can you sue under bodily injury , i am told that once you settle with their company you can not sue your company i have $50.000 under bodily injury on my insurance .is this true ,thanks rob
That will depend on several issues. You should immediately obtain an appointment with a local PA. attorney to discuss whether you have effectively released your daughter’s claim. Pennsylvania law does distinguish between limited and full tort and an individual who chooses “full” tort pays a higher premium (anywhere from 12% — 20% more) for coverage than if the “limited” tort option had been selected. The Pennsylvania Bar Aassociation Lawyer Referral Service (LRS) refers callers to lawyers in the counties that do not have a referral service of their own. This service covers 45 of the 67 counties in the commonwealth of Pennsylvania. There is no charge for contacting the LRS. The participating attorney agrees to grant Referral Service clients an initial consultation of up to one half-hour for a fee of $30; $15 of that fee shall be returned to the PBA Lawyer Referral Service with the client referral form. If it is the policy of the attorney to waive initial consultation fees, he/she is required to collect the $15 referral fee to be returned to the PBA.
The PBA LRS operates Monday through Friday, from 8:00 a.m. to 4:30 p.m., and can be reached by calling (800) 692-7375 or (717) 238-6807.
The question is whether you have Underinsured Motorist Benefits on your policy of insurance; what rights did you give away in any release you may have signed; and the seriousness of your daughter's injuries.
You should contact a personal injury attorney to review these issues with you.
If you call my office, I will be happy to discuss this with you.
Whether you can sue or bring a claim for underinsured motorist benefits depends on several factors. You are supposed to get consent from your company before settling with the other driver's company, but your company may have to show it was prejudiced if you did not. The language release that was signed with the other driver's company may present a problem. Also, it may depend on whether you settled for all or most of the other driver's insurance limits.
You also mention that you have bodily injury, but don't mention underinsured motorist benefits.
All of this need to sorted out by a PA attorney who handles these claims like me.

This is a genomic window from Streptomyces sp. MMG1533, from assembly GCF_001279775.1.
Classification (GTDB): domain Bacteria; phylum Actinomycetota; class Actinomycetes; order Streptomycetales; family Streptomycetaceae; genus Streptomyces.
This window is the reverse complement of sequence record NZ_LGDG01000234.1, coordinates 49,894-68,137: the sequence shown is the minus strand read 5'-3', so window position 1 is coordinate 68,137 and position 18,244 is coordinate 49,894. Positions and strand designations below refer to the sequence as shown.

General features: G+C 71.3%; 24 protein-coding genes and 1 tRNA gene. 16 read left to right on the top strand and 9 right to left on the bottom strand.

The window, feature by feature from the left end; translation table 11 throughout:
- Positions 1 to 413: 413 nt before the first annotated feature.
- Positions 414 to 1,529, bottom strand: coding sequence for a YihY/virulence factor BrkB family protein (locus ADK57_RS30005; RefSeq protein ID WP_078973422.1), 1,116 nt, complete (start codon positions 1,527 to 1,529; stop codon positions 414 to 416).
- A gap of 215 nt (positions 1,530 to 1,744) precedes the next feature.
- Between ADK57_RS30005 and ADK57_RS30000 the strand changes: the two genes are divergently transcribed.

The terms of the "settlement" that you made with the other company will largely determine whether you can sue your company to pursue a claim against the UIM provision of your own policy. Unfortunately, if you signed a release and settlement agreement, you probably released your right to pursue any further claims, unless you bargained for and explicitly discussed your right to pursue UIM coverage. I would speak with a local accident and injury attorney, who can review the release language for you and advise you of your legal rights. Did you not have legal counsel in the first place? It is usually a good idea to obtain counsel in negotiating a settlement to their injury and accident insurance claims.
As the previous answers indicate, the right to make a claim against your own coverage, after exhausting the defendant's coverage is generally created by uninsured/supplemental under insured i.e. UM/SUM coverage. The terms of each policy differ but all are governed by the applicable state law, and generally include a requirement that you request your carrier's permission before compromising the underlying claim. If they grant it, or fail to respond within thirty days to written request, you can go ahead and settle.
New York doesn't recognize "full tort" coverage so i refer you to the first answer which is spot on. As the previous answers also indicated, you should consult directly with a Pennsylvania personal injury attorney. Good luck.
Your question raises several issues. I recommend you contact an attorney. First, determine whether you have full tort or limited tort on your insurance policy(s). If you have limited tort, you may still recover under full tort if you meet certain exceptions. Your daughter`s settlement might need to be reviewed. Typically, a minor`s settlement requires court approval to be valid (this ensures the child`s needs are being looked after).
Also, just because your daughter settled her claim does not mean you have settled your own claim. As a parent, you may have a claim even though you were not in the crash. If you were in the crash, you still have your own claim. As other attorneys pointed out in this forum, there may be other areas of coverage with your own insurance company that should be looked into.
Again, I recommend you contact an attorney to review your case. I am confident you will find one that will not charge you for the review and then you have the piece of mind of knowing your rights are protected for you and your daughter. The compromise and release can have unintended consequences for your daughter.
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